The delay in the Brexit negotiation and date has not yet removed the threat of a no deal Brexit.

For businesses and health systems, the departure from the EU could have dramatic impacts on the access to necessary products, drugs and expertise. But for customers, the direct fear concerns their day-to-day activities. It is, indeed, difficult to grasp the many sectors in which the EU membership plays a significant role. Ultimately, the typical layman doesn’t have any insight into the business world and may, therefore, fail to see how leaving the EU with a no deal Brexit could transform services that are taken for granted.

no deal Brexit

But, if there is one thing most people are aware of it’s the provenance of their food. Everybody knows their tomatoes come from Spain and mozzarella from Italy. Their wine is French. Their favourite chocolate treat is Belgian. And as the countdown to the new Brexit date is running, the British population worries about how their shops are going to tackle a no deal situation.

1. Your local grocery shop is not going to shut down

The first thing that the British public needs to understand is that even in the event of a recession – which is likely to happen in case of a no deal Brexit – businesses that sell consumer essentials are not going to shut down. Groceries tend to do well in a recession. The reason is rather apparent: We all need to eat. Consequently, it’s important to share the message: The shops are not going to disappear after October 2019. It doesn’t mean they are going to ruin their activities in the manner. They might need to adapt and adjust to the expect stockpiling and panic shopping behaviours that are inevitably going to follow the announcement of a no deal exit.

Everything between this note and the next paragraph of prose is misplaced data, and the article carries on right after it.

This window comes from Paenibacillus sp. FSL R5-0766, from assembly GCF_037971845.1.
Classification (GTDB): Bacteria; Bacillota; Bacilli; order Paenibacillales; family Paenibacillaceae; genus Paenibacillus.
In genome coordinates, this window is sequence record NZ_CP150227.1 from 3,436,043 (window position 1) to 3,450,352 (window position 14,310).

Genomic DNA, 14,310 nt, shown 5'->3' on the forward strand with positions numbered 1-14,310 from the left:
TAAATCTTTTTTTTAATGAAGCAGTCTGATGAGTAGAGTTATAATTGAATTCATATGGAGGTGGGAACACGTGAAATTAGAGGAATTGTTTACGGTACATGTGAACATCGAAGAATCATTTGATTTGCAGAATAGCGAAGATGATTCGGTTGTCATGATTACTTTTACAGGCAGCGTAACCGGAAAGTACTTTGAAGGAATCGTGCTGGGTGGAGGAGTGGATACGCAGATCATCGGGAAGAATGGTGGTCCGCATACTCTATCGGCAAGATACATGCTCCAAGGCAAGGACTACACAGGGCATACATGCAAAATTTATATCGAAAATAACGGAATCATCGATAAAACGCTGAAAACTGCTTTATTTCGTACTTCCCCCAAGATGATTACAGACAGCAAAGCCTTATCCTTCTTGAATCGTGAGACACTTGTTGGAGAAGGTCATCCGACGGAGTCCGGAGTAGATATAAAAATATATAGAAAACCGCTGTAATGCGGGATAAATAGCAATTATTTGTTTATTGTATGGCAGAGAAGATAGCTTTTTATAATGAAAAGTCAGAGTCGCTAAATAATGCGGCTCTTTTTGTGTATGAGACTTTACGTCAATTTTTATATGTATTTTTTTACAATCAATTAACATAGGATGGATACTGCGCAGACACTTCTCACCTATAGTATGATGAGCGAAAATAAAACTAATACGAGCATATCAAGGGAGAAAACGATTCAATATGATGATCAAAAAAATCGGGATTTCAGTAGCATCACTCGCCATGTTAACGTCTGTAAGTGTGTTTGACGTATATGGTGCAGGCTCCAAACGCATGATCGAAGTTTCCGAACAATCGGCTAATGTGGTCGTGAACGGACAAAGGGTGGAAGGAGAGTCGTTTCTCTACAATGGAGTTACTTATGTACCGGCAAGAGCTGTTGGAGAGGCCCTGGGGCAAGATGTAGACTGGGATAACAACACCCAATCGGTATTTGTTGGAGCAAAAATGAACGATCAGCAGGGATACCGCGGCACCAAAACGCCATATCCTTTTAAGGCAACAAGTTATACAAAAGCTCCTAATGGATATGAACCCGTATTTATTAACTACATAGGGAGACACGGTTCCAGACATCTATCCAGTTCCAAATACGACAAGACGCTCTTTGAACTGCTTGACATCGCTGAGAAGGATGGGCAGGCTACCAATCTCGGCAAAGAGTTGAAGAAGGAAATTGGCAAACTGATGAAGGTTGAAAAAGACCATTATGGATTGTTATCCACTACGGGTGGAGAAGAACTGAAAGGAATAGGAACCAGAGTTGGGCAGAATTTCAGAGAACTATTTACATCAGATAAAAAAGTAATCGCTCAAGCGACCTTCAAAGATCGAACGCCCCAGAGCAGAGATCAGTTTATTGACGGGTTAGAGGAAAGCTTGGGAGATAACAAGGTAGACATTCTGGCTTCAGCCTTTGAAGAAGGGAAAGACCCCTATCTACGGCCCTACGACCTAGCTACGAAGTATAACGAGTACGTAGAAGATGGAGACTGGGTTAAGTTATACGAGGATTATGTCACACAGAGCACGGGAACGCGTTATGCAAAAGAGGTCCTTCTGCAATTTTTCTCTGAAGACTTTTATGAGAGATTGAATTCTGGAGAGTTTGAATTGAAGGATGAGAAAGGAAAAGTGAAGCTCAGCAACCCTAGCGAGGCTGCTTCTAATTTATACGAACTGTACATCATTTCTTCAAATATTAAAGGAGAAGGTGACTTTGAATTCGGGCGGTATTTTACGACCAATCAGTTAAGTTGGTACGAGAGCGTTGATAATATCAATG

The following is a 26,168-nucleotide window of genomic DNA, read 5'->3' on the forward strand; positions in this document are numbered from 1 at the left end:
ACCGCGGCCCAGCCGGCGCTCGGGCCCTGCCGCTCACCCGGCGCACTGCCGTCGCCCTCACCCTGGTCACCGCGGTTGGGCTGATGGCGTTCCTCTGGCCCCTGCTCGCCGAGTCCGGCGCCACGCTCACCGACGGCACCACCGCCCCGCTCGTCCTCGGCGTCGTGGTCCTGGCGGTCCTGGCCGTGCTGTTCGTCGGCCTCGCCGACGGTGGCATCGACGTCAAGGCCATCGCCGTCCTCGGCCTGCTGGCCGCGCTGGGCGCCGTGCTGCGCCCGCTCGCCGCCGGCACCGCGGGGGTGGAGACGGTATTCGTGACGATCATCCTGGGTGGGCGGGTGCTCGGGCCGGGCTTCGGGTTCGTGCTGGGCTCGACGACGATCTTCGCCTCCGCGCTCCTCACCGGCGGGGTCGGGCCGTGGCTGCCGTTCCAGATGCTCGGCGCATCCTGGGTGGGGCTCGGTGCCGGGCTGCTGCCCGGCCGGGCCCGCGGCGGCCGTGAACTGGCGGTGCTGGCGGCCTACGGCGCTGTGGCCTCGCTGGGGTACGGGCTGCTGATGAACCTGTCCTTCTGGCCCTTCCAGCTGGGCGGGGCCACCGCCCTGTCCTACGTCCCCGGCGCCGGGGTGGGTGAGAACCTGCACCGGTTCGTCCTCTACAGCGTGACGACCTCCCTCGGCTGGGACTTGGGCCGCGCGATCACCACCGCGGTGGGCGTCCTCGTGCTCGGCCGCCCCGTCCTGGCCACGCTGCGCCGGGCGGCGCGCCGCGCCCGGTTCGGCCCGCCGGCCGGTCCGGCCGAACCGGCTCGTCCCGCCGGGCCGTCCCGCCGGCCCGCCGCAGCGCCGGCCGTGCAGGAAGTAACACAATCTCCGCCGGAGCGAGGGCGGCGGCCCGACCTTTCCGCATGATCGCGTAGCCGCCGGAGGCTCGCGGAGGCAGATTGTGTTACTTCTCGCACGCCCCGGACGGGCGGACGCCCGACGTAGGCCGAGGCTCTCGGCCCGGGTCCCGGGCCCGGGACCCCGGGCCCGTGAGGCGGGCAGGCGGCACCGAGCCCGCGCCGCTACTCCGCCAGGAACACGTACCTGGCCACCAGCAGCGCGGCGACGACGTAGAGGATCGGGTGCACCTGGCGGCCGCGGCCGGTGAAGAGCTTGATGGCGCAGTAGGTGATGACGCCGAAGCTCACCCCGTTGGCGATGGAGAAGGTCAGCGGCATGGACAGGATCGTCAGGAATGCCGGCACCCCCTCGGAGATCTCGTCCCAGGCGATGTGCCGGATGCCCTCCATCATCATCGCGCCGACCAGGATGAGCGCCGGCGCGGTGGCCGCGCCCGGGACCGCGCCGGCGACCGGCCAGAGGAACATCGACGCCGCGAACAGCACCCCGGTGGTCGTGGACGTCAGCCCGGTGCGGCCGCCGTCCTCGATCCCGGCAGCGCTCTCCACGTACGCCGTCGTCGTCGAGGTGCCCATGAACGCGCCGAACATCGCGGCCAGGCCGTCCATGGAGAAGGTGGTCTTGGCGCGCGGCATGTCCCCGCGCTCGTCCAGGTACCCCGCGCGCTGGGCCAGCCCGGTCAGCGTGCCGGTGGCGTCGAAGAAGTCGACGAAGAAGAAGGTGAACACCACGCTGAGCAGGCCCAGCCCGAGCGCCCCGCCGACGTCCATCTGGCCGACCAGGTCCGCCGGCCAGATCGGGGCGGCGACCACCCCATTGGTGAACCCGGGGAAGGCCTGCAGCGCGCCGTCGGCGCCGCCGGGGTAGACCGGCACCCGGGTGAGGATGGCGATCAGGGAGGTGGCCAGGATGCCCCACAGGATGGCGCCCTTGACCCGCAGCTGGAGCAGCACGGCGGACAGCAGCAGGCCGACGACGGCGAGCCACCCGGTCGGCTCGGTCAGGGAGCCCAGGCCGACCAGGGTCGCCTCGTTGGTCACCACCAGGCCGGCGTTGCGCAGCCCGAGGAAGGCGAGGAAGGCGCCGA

2. Panic shopping is a thing

The first reaction to a no deal announcement will be a rush of shoppers trying to secure their favourite EU-imported items before they disappear for good from the shelves. If shops are to avoid riots and violence, they are going to need to extend their opening hours and keep their staff on site to prevent any issue in the weeks following the exit from the EU. Tools such as staff rota software and automated background checks are vital to maintaining peace in the shops. Ultimately, it’s impossible to avoid fear as Brexit will be an unknown situation. The easiest way to help the population deal with emotions is to offer reassurance and information. Temporary longer opening hours will avoid break-ins and spread out the peak times until the situation calms down.

3. Will you buy the same products?

Will the shop aisles be empty after Brexit? A no deal scenario will affect imports and prices. But, food shortage might only occur if the public fails to recognise local alternatives. Over 80% of shop cheddar comes from Ireland. As the UK produces 94% of the milk it consumes, there’s no risk of local dairy shortage. Other products, such as wine and olive oil, may not be replaceable, but they can experience a price hike.

Shops will need to be prepared to tackle panic behaviours. However, sharing information about products and prices as early as possible and building a reliable team to help customers can avoid many troubles after a no deal Brexit. Remember that failure to communicate is precisely what creates fear!